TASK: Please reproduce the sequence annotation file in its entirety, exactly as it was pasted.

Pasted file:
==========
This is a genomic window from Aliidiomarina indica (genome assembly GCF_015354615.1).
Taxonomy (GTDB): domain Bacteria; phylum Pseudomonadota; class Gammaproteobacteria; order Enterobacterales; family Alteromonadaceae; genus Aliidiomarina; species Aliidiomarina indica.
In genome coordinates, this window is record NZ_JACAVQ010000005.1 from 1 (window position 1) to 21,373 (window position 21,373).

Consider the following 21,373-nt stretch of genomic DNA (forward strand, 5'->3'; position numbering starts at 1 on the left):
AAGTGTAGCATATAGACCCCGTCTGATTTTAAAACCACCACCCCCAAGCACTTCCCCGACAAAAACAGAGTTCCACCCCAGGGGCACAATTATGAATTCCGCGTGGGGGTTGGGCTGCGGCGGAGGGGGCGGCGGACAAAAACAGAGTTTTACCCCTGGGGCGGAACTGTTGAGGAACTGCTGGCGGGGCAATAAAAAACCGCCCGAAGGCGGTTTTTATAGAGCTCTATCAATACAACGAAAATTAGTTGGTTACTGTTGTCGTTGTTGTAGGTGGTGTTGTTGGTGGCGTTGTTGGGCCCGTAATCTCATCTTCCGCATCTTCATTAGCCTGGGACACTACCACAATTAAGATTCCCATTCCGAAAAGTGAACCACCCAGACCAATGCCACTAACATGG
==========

This is a genomic window from Aliidiomarina indica (genome assembly GCF_015354615.1).
Taxonomy (GTDB): domain Bacteria; phylum Pseudomonadota; class Gammaproteobacteria; order Enterobacterales; family Alteromonadaceae; genus Aliidiomarina; species Aliidiomarina indica.
In genome coordinates, this window is record NZ_JACAVQ010000005.1 from 1 (window position 1) to 21,373 (window position 21,373).

Consider the following 21,373-nt stretch of genomic DNA (forward strand, 5'->3'; position numbering starts at 1 on the left):
AAGTGTAGCATATAGACCCCGTCTGATTTTAAAACCACCACCCCCAAGCACTTCCCCGACAAAAACAGAGTTCCACCCCAGGGGCACAATTATGAATTCCGCGTGGGGGTTGGGCTGCGGCGGAGGGGGCGGCGGACAAAAACAGAGTTTTACCCCTGGGGCGGAACTGTTGAGGAACTGCTGGCGGGGCAATAAAAAACCGCCCGAAGGCGGTTTTTATAGAGCTCTATCAATACAACGAAAATTAGTTGGTTACTGTTGTCGTTGTTGTAGGTGGTGTTGTTGGTGGCGTTGTTGGGCCCGTAATCTCATCTTCCGCATCTTCATTAGCCTGGGACACTACCACAATTAAGATTCCCATTCCGAAAAGTGAACCACCCAGACCAATGCCACTAACATGG